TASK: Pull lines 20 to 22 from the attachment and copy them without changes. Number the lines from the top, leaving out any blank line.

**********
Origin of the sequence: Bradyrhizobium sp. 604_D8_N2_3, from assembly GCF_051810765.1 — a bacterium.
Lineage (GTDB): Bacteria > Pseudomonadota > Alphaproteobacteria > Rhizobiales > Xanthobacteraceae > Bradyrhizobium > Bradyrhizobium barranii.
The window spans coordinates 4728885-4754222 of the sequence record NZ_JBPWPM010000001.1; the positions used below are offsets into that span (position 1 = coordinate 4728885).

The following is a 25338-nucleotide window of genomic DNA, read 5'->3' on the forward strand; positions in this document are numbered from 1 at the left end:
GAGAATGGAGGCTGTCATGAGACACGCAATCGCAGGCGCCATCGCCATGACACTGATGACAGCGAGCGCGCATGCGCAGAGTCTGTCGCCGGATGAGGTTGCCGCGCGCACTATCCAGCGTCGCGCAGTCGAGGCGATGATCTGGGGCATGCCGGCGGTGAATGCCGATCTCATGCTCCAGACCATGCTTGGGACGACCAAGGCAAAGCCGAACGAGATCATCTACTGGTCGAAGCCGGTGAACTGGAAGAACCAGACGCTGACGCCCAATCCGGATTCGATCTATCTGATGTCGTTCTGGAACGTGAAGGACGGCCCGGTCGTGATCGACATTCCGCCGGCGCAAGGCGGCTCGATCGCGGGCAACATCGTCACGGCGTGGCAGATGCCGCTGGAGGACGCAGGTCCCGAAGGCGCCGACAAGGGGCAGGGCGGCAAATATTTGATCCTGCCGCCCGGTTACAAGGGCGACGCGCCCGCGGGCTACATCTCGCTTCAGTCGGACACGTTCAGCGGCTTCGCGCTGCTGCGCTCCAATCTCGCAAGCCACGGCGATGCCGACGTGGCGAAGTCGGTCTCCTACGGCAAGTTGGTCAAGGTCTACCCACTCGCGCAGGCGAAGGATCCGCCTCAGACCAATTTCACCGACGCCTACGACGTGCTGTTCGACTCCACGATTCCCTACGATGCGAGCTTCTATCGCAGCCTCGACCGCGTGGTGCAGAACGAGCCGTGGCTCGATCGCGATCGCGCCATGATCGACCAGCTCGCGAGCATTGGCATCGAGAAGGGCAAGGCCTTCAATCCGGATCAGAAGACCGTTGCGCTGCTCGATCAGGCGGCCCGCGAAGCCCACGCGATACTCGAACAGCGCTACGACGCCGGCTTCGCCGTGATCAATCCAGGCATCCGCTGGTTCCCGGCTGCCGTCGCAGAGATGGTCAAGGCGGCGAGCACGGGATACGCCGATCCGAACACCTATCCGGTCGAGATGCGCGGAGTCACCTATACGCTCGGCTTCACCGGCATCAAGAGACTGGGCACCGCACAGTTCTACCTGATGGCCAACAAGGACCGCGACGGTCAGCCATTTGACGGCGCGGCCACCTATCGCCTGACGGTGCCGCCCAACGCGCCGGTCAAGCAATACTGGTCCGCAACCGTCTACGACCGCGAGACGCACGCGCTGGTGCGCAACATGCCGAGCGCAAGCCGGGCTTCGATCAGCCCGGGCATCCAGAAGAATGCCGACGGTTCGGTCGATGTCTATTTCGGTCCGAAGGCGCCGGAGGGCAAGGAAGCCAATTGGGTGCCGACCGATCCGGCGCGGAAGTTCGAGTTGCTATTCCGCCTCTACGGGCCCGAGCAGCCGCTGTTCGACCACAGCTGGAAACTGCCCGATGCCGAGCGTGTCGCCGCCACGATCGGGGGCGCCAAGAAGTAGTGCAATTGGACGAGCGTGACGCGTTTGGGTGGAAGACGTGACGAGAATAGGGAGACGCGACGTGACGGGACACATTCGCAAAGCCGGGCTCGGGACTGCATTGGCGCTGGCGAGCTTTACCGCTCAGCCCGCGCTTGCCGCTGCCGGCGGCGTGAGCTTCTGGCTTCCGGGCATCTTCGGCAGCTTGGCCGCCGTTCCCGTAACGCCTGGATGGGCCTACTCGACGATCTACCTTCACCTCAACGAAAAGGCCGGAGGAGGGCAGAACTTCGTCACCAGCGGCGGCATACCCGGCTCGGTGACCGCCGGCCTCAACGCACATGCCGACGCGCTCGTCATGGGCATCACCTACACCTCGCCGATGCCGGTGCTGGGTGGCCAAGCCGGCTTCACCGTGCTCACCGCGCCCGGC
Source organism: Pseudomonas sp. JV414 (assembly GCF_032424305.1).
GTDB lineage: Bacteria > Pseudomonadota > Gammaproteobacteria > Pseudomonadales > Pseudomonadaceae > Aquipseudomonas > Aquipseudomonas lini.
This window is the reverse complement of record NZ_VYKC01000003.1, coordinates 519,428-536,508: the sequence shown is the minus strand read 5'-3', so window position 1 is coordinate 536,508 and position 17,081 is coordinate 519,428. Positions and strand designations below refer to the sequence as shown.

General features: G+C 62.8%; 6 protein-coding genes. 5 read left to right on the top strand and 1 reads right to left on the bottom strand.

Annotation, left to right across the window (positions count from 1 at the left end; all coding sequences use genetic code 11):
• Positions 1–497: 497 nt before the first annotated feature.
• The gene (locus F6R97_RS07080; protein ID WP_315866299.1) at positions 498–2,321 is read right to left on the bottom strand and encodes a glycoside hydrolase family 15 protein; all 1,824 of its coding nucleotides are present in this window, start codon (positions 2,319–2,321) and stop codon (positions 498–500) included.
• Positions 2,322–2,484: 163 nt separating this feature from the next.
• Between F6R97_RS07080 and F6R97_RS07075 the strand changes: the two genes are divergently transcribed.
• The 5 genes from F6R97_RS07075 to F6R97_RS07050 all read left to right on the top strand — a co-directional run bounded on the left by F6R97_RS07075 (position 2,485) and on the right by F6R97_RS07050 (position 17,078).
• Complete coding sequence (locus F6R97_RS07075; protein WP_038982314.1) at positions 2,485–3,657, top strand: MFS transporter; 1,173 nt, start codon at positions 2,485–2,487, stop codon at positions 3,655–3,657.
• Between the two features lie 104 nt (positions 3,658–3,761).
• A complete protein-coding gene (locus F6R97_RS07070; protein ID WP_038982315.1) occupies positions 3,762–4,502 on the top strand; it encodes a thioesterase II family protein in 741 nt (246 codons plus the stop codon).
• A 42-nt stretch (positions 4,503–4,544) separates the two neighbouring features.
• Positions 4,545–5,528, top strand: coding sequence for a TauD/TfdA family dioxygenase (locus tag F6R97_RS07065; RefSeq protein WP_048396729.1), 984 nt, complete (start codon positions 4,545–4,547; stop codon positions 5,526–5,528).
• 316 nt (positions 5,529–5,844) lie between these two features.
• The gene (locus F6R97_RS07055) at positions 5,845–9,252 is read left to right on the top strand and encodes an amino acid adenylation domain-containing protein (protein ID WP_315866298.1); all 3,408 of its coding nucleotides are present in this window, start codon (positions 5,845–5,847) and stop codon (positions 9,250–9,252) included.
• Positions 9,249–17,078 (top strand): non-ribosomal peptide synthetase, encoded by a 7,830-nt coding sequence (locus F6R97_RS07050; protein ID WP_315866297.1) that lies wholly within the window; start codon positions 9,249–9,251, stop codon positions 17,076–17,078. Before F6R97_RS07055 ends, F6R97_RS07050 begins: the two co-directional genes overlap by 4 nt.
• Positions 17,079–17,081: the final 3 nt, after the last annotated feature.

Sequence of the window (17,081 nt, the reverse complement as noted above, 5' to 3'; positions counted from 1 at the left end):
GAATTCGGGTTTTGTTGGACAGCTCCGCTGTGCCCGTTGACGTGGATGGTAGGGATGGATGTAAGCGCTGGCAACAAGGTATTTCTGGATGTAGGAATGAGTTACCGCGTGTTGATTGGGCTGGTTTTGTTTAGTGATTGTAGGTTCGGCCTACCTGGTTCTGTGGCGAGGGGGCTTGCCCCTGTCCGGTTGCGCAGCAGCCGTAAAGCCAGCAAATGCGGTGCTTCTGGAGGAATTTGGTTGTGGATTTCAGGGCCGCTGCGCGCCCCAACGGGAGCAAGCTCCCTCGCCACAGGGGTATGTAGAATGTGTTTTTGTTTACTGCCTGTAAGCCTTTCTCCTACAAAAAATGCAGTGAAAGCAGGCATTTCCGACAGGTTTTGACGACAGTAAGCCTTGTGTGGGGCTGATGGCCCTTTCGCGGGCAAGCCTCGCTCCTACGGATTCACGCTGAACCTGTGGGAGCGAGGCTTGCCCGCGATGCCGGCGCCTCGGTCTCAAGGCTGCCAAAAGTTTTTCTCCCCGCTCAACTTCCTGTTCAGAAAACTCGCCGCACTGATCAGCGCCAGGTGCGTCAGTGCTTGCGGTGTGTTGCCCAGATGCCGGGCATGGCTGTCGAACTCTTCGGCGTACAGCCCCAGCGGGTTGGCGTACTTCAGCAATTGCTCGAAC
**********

• Positions 4,545–5,528, top strand: coding sequence for a TauD/TfdA family dioxygenase (locus tag F6R97_RS07065; RefSeq protein WP_048396729.1), 984 nt, complete (start codon positions 4,545–4,547; stop codon positions 5,526–5,528).
• 316 nt (positions 5,529–5,844) lie between these two features.
• The gene (locus F6R97_RS07055) at positions 5,845–9,252 is read left to right on the top strand and encodes an amino acid adenylation domain-containing protein (protein ID WP_315866298.1); all 3,408 of its coding nucleotides are present in this window, start codon (positions 5,845–5,847) and stop codon (positions 9,250–9,252) included.